inscription, with shield-of-arms. Piscina: In chancel
—recess with ogee arch and panelling in square head,
14th-century, projecting bowl with trefoiled drain cut
in re-used capital of triple 13th-century shaft. Sundials:
On third buttress of S. wall, round incised dial
(Plate 18) with Roman numerals, 14th or 15th-century; on westernmost buttress, defaced round
incised dial, perhaps earlier. Stoup: On N. wall, E.
of doorway, re-used 13th-century foliated capital with
drain cut in it and small ogee-headed recess at back.
(2). Dinmore Manor, house and barn, immediately
N. of the chapel. The House is of two storeys with
cellars and attics; the walls are of rubble with ashlardressings and the roofs are tiled. The preceptory of
Dinmore was granted to Sir Thomas Palmer in 1548.
The house was re-built late in the 16th century, incorporating a small part of the mediæval building. It
was of L-shaped plan with the wings extending towards
the E. and N.; a modern addition makes the plan
nearly square and there is a lower 18th-century wing
on the W. A wing, perhaps part of the mediæval
building, formerly adjoined the S. front, but was pulled
down probably in 1830. The N. and E. fronts have no
ancient features, except the N. doorway which is of
the 13th or 14th century re-set; it has chamfered jambs
and two-centred head, and cut on the E. jamb are the
initials and date: F. W. 1665. The S. front has a slightly
projecting central portion with three gables, one of
which is dated 1830. The chimney-stacks are of late
17th-century brickwork. Two breaks in the masonry
of the projection perhaps indicate the extent of the
surviving mediæval work which appears to have been
the N. end of a building now otherwise destroyed.
In the W. wall is a late 16th-century three-light window
with moulded oak frame and mullions.
Interior—The inner doorway of the porch may be
of mediæval date, but has been re-set and entirely retooled. The entrance-hall and back-hall have dadoes
of 17th-century panelling with enriched rails; between
the rooms is an opening with early 18th-century lining
and architrave; in the W. wall of the back-hall is a
round-headed arch with early 18th-century architrave,
key and impost-blocks. The doorway into the modern
S. porch is of 12th or 13th-century date, re-set; it is of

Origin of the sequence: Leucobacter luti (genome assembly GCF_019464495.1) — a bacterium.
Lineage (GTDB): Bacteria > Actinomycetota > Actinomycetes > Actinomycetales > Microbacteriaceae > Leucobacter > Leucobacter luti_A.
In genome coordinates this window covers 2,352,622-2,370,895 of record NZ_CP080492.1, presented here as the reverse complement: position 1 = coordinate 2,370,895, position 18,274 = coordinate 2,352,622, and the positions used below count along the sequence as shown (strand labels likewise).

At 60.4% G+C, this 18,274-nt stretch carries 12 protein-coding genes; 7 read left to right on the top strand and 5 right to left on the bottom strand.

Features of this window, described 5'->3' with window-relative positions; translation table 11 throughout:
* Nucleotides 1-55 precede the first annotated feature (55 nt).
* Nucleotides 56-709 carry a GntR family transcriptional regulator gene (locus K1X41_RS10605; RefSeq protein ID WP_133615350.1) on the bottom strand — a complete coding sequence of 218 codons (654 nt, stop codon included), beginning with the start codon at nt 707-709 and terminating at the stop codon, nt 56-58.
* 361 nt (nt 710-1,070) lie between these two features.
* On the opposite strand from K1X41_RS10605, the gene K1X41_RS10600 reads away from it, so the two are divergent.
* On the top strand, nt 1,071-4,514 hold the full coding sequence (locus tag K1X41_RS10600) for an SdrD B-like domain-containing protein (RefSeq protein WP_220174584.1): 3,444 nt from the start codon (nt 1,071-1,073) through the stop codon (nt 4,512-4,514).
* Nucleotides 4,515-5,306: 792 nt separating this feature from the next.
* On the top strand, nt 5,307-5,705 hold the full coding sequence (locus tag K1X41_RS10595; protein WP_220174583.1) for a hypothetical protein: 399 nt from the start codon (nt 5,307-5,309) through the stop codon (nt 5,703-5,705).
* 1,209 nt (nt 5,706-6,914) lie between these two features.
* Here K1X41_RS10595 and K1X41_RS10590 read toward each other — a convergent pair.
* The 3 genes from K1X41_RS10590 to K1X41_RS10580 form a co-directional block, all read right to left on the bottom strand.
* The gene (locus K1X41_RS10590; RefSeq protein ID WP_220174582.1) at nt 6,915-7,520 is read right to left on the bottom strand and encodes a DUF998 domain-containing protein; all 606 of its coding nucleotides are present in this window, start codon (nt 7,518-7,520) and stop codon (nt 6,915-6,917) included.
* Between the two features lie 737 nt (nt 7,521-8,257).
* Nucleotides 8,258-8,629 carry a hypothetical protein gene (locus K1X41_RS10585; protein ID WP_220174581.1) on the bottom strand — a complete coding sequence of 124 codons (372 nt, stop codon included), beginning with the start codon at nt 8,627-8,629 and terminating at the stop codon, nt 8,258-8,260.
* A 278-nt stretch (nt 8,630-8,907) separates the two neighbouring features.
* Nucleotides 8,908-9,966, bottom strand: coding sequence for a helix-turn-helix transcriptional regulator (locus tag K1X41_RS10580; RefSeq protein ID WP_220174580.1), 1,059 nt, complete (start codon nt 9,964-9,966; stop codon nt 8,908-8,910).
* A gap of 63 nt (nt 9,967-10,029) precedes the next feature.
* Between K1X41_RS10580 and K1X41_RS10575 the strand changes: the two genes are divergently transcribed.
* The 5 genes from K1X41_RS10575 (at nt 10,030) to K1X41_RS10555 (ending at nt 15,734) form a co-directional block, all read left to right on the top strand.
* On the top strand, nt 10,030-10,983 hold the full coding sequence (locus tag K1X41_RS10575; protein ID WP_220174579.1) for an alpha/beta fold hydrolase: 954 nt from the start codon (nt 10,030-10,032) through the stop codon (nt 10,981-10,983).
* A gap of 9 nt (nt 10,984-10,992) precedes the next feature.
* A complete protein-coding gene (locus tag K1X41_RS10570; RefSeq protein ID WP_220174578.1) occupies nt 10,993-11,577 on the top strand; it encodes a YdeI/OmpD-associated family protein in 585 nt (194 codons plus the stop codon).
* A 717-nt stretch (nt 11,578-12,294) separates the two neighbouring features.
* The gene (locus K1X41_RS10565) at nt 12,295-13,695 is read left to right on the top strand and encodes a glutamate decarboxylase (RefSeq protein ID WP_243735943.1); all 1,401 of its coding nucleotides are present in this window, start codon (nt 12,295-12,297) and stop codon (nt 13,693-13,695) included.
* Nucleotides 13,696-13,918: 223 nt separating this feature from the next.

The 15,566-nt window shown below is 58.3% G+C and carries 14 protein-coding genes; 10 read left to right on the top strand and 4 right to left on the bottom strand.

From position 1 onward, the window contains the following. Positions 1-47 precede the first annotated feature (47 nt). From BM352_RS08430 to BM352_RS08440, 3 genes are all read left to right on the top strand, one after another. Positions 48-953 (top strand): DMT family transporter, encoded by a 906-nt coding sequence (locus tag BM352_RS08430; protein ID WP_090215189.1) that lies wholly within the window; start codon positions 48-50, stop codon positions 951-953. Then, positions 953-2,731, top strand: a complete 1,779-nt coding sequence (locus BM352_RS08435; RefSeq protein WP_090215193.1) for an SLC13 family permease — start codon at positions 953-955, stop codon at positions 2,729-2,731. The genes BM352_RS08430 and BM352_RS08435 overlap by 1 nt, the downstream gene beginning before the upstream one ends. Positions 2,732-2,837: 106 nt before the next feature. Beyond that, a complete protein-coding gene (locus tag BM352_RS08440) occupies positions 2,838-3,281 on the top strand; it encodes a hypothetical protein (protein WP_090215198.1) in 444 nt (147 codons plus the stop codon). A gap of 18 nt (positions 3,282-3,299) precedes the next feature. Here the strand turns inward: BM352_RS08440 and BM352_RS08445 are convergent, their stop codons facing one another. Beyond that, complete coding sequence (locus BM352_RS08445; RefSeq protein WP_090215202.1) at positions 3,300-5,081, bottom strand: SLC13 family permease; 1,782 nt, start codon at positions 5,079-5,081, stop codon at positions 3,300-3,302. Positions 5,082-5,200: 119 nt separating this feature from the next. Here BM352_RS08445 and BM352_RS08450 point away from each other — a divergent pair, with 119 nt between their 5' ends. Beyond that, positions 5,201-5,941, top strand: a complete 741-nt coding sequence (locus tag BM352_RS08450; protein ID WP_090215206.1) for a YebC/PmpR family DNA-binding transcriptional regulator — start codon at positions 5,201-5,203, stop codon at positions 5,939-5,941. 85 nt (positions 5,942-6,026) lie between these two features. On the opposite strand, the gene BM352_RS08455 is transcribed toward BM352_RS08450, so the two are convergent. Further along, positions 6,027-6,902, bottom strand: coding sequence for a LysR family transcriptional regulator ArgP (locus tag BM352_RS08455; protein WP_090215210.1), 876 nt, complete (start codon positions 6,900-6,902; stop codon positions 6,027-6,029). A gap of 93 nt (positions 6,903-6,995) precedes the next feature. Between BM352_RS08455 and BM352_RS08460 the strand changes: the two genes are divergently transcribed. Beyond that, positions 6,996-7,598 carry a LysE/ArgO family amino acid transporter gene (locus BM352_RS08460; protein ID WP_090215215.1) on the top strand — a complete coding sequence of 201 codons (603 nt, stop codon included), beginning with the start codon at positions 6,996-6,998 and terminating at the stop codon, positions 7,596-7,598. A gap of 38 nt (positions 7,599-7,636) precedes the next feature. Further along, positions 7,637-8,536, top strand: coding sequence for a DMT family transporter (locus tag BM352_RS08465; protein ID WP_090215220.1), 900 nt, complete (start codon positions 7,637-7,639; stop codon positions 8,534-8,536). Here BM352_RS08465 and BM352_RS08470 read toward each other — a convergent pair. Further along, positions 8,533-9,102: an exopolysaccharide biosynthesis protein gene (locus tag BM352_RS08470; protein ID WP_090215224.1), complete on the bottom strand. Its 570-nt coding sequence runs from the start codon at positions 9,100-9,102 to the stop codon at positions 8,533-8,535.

one moulded order. The S.W. room is lined with
early 18th-century panelling and elsewhere there is
some re-used late 16th-century panelling. The S.E.
room has late 16th-century moulded ceiling-beams and
framing. One room has an early 18th-century stone
fireplace with panelled pilasters and head. The late
16th-century roof-trusses remain in the attics and are
of queen-post type. The basement, on the S. side of
the house, retains some portions of mediæval date.
In the S. wall is a blocked 14th-century doorway with
rounded jambs and segmental-pointed head; W. of
it is a dressed quoin indicating the western extent of
the mediæval building. The cross-wall, E. of the
doorway, has a second doorway of the same date and
character, but with a later head. A timber partition
with the cellars to the N. of it are probably of 16th-century date. There appears to have been a well in
the cellar to the N.E. of the parts described and perhaps
formerly in the open.
The Barn, N. of the house, is of the 17th century,
timber-framed, but considerably restored and now
divided up. About 350 yards W. of the house is a
well, domed over in rubble; on the plastered soffit
are some crude figure-drawings in red line.
(3). Upper Dinmore, house and barn, 800 yards N.W.
of the chapel. The House is of two storeys; the
walls are of stone and brick and the roofs are slate-covered. It was built in the 17th century and has
18th-century additions. The Barn, N.E. of the house,
is timber-framed. The three N. bays are probably
of early 17th-century date and the three S. bays a later
(4). Mound, 300 yards E.N.E. of the chapel, is
about 87 ft. in diameter surrounded by a shallow
ditch. The mound rises only about 5 ft. above the
lowest part of the ditch.
(5). Lynchets, on the N. side of the valley, 650
yards E. of the chapel, consist of four terraces of varying
width and extending for about 160 yards.